In one case, a government contractor was even given ownership of all the information collected from a Web site, said the congressional report released yesterday.
The scope of the problem hasn't been nailed down. For example, the report said the National Aeronautics and Space Administration hasnīt determined how many Web sites it operates so officials don't know how many might be gathering the information. ...
A GOOD READ!
Is it possible for a nation to go from wide-open freedom for a civil liberty, to near-total destruction of that liberty, in just a few decades? "Yes," warn many American civil libertarians, arguing that allegedly "reasonable" restrictions on civil liberty today will start the nation down "the slippery slope" to severe repression in the future. In response, proponents of today's reasonable restrictions argue that the jeremiads about slippery slopes are unrealistic or even paranoid.
This Essay aims to refine the understanding of slippery slopes by examining a particular nation that did slide all the way down the slippery slope. When the twentieth century began, the right to arms in Great Britain was robust, and subject to virtually no restrictions. As the century closes, the right has been almost obliterated. In studying the destruction of the British right to arms, this Essay draws conclusions about how slippery slopes operate in real life, and about what kinds of conditions increase or decrease the risk that the first steps down a hill will turn into a slide down a slippery slope.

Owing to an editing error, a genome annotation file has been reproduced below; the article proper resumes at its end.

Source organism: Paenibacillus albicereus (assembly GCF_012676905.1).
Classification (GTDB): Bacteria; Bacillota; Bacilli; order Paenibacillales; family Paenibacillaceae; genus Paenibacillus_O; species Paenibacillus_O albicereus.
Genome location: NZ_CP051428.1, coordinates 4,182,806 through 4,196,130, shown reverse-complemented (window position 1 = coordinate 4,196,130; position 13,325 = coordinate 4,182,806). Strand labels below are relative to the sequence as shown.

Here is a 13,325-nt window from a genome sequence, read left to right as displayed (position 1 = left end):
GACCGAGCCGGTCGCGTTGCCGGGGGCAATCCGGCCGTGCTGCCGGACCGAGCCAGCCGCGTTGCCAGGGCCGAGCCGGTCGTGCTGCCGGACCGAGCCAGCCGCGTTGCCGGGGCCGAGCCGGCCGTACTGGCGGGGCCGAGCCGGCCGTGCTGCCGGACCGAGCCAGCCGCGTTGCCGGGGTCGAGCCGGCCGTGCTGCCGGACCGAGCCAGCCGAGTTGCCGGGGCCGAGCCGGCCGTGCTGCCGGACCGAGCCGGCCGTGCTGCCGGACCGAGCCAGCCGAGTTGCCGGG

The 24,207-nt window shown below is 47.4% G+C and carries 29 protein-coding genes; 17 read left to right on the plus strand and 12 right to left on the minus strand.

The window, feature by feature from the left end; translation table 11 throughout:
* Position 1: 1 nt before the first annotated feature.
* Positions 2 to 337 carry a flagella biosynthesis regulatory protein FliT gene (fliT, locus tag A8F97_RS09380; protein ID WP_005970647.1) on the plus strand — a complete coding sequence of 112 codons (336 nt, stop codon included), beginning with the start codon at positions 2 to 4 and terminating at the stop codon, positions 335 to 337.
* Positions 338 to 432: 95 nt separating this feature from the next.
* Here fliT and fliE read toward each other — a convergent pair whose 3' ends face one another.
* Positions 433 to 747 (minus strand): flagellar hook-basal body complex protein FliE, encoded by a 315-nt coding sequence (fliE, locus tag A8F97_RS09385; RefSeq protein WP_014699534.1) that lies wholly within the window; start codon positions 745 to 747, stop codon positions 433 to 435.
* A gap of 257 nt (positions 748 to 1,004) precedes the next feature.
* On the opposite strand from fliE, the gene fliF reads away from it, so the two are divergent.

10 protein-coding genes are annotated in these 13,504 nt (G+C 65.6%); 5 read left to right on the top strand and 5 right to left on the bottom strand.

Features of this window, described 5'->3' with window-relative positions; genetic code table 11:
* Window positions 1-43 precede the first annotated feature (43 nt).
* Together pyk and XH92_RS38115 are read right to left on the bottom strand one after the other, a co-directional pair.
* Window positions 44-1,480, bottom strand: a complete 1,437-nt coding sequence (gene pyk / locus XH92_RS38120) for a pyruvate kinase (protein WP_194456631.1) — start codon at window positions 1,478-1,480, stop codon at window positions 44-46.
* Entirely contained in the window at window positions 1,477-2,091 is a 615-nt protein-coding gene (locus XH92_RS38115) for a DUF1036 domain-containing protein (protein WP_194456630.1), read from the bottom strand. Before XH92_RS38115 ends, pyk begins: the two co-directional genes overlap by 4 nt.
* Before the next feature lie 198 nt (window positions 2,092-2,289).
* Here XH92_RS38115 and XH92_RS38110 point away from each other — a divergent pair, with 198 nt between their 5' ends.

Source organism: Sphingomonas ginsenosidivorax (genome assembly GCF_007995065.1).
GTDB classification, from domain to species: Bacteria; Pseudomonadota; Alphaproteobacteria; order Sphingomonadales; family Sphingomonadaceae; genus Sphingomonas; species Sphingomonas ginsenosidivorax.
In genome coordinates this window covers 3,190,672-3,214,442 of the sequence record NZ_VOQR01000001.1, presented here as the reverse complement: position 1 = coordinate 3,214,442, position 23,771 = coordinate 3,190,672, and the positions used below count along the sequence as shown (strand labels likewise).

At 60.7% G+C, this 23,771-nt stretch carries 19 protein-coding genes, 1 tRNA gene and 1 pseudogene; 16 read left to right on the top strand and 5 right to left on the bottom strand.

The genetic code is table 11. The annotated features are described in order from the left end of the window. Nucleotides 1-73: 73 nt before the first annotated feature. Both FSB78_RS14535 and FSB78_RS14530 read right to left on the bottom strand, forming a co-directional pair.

Source: "All The Way Down The Slippery Slope: Gun Prohibition In
England And Some Lessons For Civil Liberties In America"
THE CIRCUS ADDS A NEW ACT
A federal judge will rule Friday whether to allow an online entertainment company to record and broadcast over the Internet the execution of convicted Oklahoma City bomber Timothy McVeigh.
The decision will be posted online at http://www.insd.uscourts.gov
Source: Really Really LONG URL
BORN TO BE WILD
A record 1.3 million babies were born out of wedlock in 1999, marking the first time that a full one-third of all U.S. births were to unwed mothers, the federal government said yesterday. ...